Some meaning that can turn a random Tuesday, or weekend, into something more. This is not a thing she will analyze because it is not something she can control anyway. This is one thing she cannot do alone.

In her youth, she envisioned a future as a single mom, shepherding her two children from school to home. When she even thought about it, at three year intervals, maybe four. She used to wonder then if she would remember being twelve and imagining herself at thirty with her children’s school aged hands held tightly in hers. She is thirty now and there are no children, no prospect or planning for them either. She starts to feel wistful, disappointed and maybe just a little old, until she remembers that nothing about her life now, is how she imagined it then. Small relief, but enough to push the question away.

Maybe she just wants to belong, to someone, to something. She doesn’t believe in cliques, but that doesn’t mean she doesn’t need one. Maybe that is the reason why her pens run so quickly out of ink. She daydreams family, a small and new one, creating itself as it goes. She dreams of holidays that belong to only them. Plots them out on the calendar so that they fill in the days that society chooses not to celebrate. She names them, and then forgets the names.  She writes them down and then scribbles over them until it is like they never existed.

She dreams of vow renewals although she has never even been asked to speak them for a first time. She dreams of honeymoons each year, although she has yet to have the original one. She plans her wedding makeup and chooses wedding dresses in her head, accounting for her body type, of course. Her fantasies are realer than she would ever admit. But she is not admitting anything at all. She is nothing if not a realist.

She wonders if she should have stayed with those who were ready, who would have spoken, and meant in their way, the words she is just beginning to realize she wants to hear. Could she have swallowed her discontent for the promise of a dream that never used to exist and is still forming? Would that have been better than how she feels now, untethered?

She does not write these questions down. She is not analyzing this thing. Only scribbling meaningless words on the borders of pages and imagining how it might feel to believe in magic.



If you’ve read any of my previous posts, and let’s be honest, there aren’t many of you, you’ll recall a post about a 10-K.  In a nutshell, I compared life planning to a government mandated corporate fiduciary responsibility and transparency document for investors. In retrospect, that analogy may have targeted a niche audience that we in the “business world” would call, too small to break-even.  However, despite that, the intention and call for personal exploration that underwrote it make it worth revisiting, if only for me.

In it I talk about revisiting what’s important to you, since as the cliché says, “time is short”.  There is only so much time available to accomplish what it is you want.  That is, until Ray Kurzweil solves the whole mortality problem through the Singularity or some other mechanism – possibly involving mole rats… but I digress.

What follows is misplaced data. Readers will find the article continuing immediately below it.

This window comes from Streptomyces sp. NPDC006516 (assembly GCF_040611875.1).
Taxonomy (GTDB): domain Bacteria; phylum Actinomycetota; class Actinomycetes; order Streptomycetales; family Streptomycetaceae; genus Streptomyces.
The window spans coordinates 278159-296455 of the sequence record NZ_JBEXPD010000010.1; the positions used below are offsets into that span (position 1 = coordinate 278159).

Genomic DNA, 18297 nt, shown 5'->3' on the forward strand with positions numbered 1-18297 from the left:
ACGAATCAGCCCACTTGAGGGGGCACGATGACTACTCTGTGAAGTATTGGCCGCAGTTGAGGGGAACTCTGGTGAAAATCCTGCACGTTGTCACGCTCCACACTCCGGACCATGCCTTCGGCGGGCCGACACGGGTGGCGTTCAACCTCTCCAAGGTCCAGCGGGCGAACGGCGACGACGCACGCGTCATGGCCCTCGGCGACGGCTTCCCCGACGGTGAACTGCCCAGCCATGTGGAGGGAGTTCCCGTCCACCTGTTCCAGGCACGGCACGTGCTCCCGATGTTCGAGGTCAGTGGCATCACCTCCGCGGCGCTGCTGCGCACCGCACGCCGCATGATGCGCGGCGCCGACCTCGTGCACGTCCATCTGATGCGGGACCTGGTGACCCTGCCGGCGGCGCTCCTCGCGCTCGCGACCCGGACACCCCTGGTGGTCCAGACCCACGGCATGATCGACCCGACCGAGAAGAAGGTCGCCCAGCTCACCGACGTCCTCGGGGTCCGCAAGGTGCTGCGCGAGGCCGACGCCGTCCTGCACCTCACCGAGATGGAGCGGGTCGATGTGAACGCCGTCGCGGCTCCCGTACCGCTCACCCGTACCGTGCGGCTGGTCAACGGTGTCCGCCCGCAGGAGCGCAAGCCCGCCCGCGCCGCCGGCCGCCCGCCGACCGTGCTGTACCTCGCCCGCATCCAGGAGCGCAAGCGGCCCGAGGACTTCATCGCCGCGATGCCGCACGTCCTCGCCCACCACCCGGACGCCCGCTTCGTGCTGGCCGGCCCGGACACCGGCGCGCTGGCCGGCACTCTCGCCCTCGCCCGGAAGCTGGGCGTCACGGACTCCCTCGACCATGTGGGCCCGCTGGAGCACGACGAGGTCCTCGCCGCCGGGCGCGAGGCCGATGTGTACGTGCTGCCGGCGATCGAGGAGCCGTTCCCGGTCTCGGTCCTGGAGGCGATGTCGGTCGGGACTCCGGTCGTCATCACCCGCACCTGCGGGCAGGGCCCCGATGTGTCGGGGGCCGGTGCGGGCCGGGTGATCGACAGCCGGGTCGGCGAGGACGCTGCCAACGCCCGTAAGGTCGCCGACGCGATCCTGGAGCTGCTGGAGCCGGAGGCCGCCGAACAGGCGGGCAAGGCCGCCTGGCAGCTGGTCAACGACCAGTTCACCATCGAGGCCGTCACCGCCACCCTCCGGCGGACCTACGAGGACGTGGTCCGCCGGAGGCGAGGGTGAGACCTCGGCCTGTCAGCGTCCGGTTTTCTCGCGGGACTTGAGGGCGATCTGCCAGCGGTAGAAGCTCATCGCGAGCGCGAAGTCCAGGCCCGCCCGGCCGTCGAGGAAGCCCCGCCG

I made a list of important things that came up for me.  One of them was to be ranked by the USTA (the United States Tennis Association).  I didn’t have the (tennis) balls to actually pick a ranking to shoot for – i.e. #1 seemed to ambitious/arrogant and #100 would seem like I’m not really committed/invested.  Actually, my sports reel highlight ambition is much less grandiose.  I just want to play in a tournament that actually determines my play RATING.  In tennis, skill levels are defined by ratings from 1.5 = total beginner (baseball-tennis memories anyone?) to 7.0 = world-class player.  At my best, I can play at a 4.5 level which is better than your average bear…. playing tennis.


When I was younger and more obnoxious (hard for some to believe I know) I used to think that I enjoyed tennis because I was “good” or that I was “competitive” and I would win more often than not – which somehow proved how worthwhile I was as an athlete and as a person.  The fact that I didn’t bother to train consistently however, also proved just how committed I was to any of those things.

What I didn’t consciously realize was why I still wanted a USTA rating in the first place -not until I hit my first tennis ball in 2 years recently.  I had the opportunity to hit with a teaching pro – a talented woman who had made her mark in the southern tennis region of the US back in her day.  She has been teaching for over 40 years and her level of experience and patience is admirable.  Add to this, the fact that she recently had her spine fused to overcome a nasty and painful back condition and her dedication and perseverance become borderline inspirational and heroic.  But it comes down to this – she just loves tennis.  She loves playing it.  She loves teaching it.  She loves being on the court in almost any capacity.  And standing on the court with her, I realized why I love it too.

I don’t and probably never will have her level of skill and experience. I don’t think I will ever derive the joy she gets from teaching, but there is one thing I do get – the joy and wonder of hitting the perfect ball.

One of the “advantages” of not playing regularly for a few years is that the technology of the game changes.   One such change came in the form of a new robot that this pro had purchased recently for training students – the ball machine.